I have read so many posts on the subject of “Content is King” lately, that I feel I need to chime in on this. Now, don’t worry, RQR will never turn into a “blogging about blogging” blog. Stuff like this will remain the exception and I’ll usually leave it to the blogging-bloggers.
For today, though, I want to shed some much-needed light on the “Content is King” theme. And yes, I’ll also explain why the hell I have a picture of 50 cent up there.
NOTE: This is, once again, a text/video hybrid post, so if you don’t feel like reading, just head on down and watch the video.
The whole “Content is King” thing advocates that the most important thing you need to do as a blogger is create good content and everything else will eventually follow. In other words, content is more important than SEO, more important than promotion/marketing, more important than community interaction, etc.
Different proponents of CiK go to different lengths in how much they value content over everything else, but no matter how you look at it, content and content alone simply is not king.
Here’s where 50 cent comes in. I’m sure you’re aware of the fact that Fiddy is an amazingly successful guy. Right, so he’s definitely made it in terms of getting attention, being in the spotlight, being talked about as well as making craploads of cash.
But guess what? His music is not the best music on the planet.
And that’s his content, by the way. Music is a musician’s content, just like blog posts are a blogger’s content. Fiddy did not make it to his level of success merely by merit of the quality of his music. I’m not saying his music is bad, I’m simply pointing out that the quality of his content is not in direct relation to how much success and money he has.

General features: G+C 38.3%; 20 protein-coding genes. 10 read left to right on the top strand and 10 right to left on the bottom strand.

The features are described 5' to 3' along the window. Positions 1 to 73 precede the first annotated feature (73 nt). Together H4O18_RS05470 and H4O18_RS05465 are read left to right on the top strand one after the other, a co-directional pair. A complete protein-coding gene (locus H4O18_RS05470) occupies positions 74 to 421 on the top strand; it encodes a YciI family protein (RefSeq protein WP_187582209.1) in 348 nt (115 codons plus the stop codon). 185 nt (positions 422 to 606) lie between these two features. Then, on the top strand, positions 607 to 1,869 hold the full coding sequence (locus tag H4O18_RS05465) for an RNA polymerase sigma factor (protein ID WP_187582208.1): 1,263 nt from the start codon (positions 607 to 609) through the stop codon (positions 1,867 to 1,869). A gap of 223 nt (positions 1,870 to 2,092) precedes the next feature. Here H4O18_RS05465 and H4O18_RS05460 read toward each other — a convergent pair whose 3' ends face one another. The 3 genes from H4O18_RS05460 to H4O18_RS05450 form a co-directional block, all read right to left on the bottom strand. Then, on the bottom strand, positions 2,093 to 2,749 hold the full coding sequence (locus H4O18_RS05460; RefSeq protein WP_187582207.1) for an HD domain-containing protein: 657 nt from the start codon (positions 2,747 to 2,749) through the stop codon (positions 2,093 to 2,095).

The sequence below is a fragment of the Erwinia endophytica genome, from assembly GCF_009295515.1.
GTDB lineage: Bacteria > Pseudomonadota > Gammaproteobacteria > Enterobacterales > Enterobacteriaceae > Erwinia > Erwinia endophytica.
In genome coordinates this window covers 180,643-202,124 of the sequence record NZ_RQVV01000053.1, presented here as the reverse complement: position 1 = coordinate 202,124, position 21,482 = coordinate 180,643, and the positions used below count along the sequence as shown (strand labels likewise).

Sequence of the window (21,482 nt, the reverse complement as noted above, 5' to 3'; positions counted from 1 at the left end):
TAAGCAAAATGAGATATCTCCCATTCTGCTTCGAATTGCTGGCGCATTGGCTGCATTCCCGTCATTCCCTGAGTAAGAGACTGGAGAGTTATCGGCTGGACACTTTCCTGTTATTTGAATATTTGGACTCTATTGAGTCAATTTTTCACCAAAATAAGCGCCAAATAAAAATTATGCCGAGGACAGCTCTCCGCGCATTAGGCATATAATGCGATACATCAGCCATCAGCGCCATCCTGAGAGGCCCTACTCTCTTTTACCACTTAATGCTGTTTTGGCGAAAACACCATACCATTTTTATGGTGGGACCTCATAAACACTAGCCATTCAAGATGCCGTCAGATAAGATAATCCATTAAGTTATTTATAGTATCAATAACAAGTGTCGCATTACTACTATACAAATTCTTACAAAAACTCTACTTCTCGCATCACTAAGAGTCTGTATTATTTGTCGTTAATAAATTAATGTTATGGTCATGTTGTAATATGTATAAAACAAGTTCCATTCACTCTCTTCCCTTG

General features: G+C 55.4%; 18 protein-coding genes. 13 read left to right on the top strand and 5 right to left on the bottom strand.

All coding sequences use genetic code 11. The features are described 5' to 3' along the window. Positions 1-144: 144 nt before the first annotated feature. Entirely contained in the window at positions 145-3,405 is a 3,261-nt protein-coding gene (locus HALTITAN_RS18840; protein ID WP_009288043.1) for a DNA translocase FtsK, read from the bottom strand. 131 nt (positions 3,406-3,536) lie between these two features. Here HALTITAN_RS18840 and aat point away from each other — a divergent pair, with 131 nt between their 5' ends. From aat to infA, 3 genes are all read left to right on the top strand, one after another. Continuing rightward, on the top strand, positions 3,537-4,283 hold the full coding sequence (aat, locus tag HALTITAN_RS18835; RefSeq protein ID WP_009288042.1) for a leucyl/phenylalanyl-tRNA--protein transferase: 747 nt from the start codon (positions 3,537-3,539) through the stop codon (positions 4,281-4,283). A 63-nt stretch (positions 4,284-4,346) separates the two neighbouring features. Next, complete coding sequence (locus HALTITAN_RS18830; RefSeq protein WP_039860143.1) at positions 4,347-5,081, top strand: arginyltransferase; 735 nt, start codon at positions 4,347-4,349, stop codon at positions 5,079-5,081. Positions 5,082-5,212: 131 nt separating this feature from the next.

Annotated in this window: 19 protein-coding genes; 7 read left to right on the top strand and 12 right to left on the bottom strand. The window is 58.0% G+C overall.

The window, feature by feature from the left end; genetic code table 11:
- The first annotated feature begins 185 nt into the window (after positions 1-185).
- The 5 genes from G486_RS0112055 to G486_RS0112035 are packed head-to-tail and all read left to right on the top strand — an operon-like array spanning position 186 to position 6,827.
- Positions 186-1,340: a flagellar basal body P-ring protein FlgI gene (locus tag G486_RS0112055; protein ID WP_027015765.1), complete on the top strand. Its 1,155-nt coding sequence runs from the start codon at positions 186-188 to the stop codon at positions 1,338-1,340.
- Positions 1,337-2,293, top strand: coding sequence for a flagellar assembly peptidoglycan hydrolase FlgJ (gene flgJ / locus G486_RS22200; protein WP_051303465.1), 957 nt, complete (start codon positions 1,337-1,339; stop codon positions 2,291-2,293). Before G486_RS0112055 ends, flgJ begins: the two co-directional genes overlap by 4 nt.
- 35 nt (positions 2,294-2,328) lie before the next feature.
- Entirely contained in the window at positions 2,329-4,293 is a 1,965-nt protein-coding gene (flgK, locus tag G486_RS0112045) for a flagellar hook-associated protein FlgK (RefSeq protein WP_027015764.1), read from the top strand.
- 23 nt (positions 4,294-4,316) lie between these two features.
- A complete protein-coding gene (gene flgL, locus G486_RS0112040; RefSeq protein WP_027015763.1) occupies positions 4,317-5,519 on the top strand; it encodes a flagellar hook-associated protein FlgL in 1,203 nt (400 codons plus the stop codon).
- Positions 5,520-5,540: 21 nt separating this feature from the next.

And the same is true for blogs. How much more traffic does a post on Problogger get, compared to a post on your blog? I’m guessing it’s probably in the thousands or tens-of-thousands times more. Is the content on Problogger a thousand times better than the content on your blog? Unless you’re just banging your head against the keyboard, the answer is: hell no!
It may be better, but it’s not better in proportion to how much more successful it is.
The problem is that many of the most adamant preachers of the CiK creed are completely biased. If you are a so called “A-list” blogger with a hugely popular blog, then sure, you don’t have to do any promotion of your content. Your vast army of readers is going to do more promotion than you could ever do yourself, anyway. And yes, the better the content you produce as an A-lister, the greater the response from you readership will be and the more promotion of your content you will see your readers do.